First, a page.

Just before Thanksgiving, I wrote about the pleasures of playing with words. Apparently, getting-together times put me in mind of folks with whom I’ve savored our fabulously mongrel language.
I don’t want to slander all those other languages I’ve tried to learn but can’t speak worth beans. Still, I’m here to testify: I love English, with its many origins all braiding together into a zillion ways of saying almost anything, and its individual words revealing themselves as artifacts of long grassroots change never legislated and rarely neatened. It’s a mess, our language. Hooray!
The syllable game I described in that post can be a way of peering into a word’s history. It’s like sending off a sample of your blood to find out which long ago human voyages came together to be you. A look into the dictionary, to check on syllabication, can reveal aspects of a word’s genetic code. What other words are related? What parts does the word share with other words? If you’re using the kind of dictionary that gives information about a word’s origin, you can really trace your word’s genealogy.
The Syllable Game is particularly good at getting kids to see a word simultaneously as a whole and as its parts. That’s a crucial skill for future reading about history, geography, politics, sociology, or any sort of science. If you can’t break a word apart for help pronouncing and understanding it, you won’t be able to connect the word on the page or screen with the word you’ve heard in class, or the related words you already know.
Many word games help the player notice the ways our language is modular, like Lego, composed of small units that get combined–and that’s part of its genius. English is a good language for describing the world, because a word can be prefixed or supplemented to become more accurate. Like the mental flexibility that let early modern humans solve problems all over the planet, English is an open-minded toolkit, with an ability to morph that lets us all speak more clearly, whatever we want to say.
Deborah Melone, a fellow member of Every Other Thursday Poets, introduced us to Harry Matthews, who taught us a number of word games designed to get folks started writing. Teaching them, in turn, to my students, I discovered that these games work well for kids.
You can use a word ladder to change a cat to a dog: cat / cot / dot / dog. The rules are simple:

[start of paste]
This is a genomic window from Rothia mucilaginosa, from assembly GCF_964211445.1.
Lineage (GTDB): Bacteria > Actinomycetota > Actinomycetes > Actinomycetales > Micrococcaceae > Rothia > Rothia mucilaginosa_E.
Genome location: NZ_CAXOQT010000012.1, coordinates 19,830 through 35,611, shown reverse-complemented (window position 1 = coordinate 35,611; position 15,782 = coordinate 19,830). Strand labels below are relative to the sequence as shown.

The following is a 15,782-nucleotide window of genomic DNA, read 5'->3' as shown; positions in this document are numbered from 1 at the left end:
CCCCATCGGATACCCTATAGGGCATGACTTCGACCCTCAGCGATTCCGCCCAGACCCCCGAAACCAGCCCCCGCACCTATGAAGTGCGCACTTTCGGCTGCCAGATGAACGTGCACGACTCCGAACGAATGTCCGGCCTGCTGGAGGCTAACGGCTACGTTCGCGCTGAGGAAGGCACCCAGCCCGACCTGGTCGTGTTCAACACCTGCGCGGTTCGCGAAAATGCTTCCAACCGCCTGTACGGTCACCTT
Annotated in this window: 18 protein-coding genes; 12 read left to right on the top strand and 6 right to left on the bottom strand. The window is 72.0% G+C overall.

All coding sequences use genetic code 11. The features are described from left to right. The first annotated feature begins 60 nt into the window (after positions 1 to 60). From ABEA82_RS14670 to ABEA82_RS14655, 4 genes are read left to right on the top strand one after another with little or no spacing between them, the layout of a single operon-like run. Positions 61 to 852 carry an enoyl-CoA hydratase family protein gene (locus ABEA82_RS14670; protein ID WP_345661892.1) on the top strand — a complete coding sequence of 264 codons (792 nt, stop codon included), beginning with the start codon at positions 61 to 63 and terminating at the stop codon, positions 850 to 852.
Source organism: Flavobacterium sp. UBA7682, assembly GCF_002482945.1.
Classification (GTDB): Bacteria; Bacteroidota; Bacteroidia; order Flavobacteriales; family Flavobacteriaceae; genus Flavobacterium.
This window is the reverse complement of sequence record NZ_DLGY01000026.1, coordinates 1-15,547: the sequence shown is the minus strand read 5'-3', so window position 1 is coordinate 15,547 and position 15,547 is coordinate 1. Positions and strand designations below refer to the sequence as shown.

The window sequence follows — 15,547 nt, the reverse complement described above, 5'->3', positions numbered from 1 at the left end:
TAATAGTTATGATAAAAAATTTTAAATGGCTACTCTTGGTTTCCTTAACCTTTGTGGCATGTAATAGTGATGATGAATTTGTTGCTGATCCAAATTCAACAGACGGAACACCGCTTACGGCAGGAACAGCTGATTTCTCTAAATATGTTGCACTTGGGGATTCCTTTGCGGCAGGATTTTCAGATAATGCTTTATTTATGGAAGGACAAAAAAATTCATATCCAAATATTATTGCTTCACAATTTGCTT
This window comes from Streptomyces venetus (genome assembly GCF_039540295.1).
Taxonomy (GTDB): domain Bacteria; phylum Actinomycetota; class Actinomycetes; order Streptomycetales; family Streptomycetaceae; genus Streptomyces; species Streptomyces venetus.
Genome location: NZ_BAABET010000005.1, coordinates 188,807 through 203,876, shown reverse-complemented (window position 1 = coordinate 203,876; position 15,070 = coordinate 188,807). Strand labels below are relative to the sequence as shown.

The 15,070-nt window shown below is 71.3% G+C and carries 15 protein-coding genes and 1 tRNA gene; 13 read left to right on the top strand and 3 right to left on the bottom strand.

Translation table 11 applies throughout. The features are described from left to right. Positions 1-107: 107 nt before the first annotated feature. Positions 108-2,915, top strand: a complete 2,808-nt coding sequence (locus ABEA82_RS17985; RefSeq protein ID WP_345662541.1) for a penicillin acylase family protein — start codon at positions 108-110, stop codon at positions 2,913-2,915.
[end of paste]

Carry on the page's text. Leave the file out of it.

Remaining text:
- You may change only one letter at a time.
- The changed letter has to remain in the same position within the word.
- All the steps on the ladder have to be real words.
A Scrabble dictionary can be a great help here.
It’s fun to reconcile opposites, but they both have to have the same number of letters. (There’s no way of changing night to day in this game.) Wet to dry seems like it’s going to be hard, but here’s one way: wet, set, sat, say, day, dry.
The words don’t have to be opposites, though. Going from crow to hawk is tricky, because vowels and consonants change position in the words. When I tried this one, my ladder list was fun to write from, embedding each step in the ladder in a new line of a poem–a poem that lured me into territory I wouldn’t otherwise have explored. That was Harry’s point.
It’s also fun just to play open-endedly, and see where you arrive. Watch for the words that are dead-ends, and think why. You can always backtrack and keep going.
Or experiment to see: what’s the limit on word-length that can work within these rules? Can you do a ladder of six-letter words? Ladder / sadder / sander / sender… There must be some way to get away from that er.
Deborah became a brilliant practitioner of another Harry Matthews word game: the snowball poem. Here’s one of hers, from our anthology Something Understood, published by Every Other Thursday Press:
I just noticed a place where this breaks the rule, which is to add or subtract just one letter per line. (It’s always lovely to have proof that rules are meant to be bent.)
One of my former adult students, Chuck Jackson, started a snowball poem like this:
I’d give anything to find the piece of paper with the rest of that.
Here’s another game I invented myself, which can be played solitaire or with a partner. You need a dictionary that really works for the kid playing, that isn’t too fancy.
The first player just starts with a word that is likely to have an interesting definition.
The second player looks up the word. Let’s say my partner just gave me the word solstice. I’m using the student dictionary at Merriam-Webster’s wordcentral.com, and I find this definition:
1 : the point in the apparent path of the sun at which the sun is farthest north or south of the equator
2 : the time of the sun’s passing a solstice which occurs on June 22nd and on December 22nd
As the second player, I get to choose a word from that definition, and I’m going to choose equator.
My partner looks this up, and he and I go on a little detour over the idea of the celestial equator, but he decides to stick with the definition of equator, from which he chooses the word imaginary.
When I look that up I choose unicorns. And so on…
When students play this together in class, or with an older person at home for homework, I ask them to list the words, with just brief versions of the definitions from which the word for the next turn was taken. It’s important to ask kids to do some recording, I think, and equally important that that not be so onerous as to eliminate the fun.
Debriefing, I’d have each student tell us about one word on the list new to him, or a word that she’d like to use in her writing.
Actually I’m not really going to write about this now– I’m going to stick with my self-imposed word count target, for once. But here’s a photographic preview. (This is like Jeopardy: What was the direction?)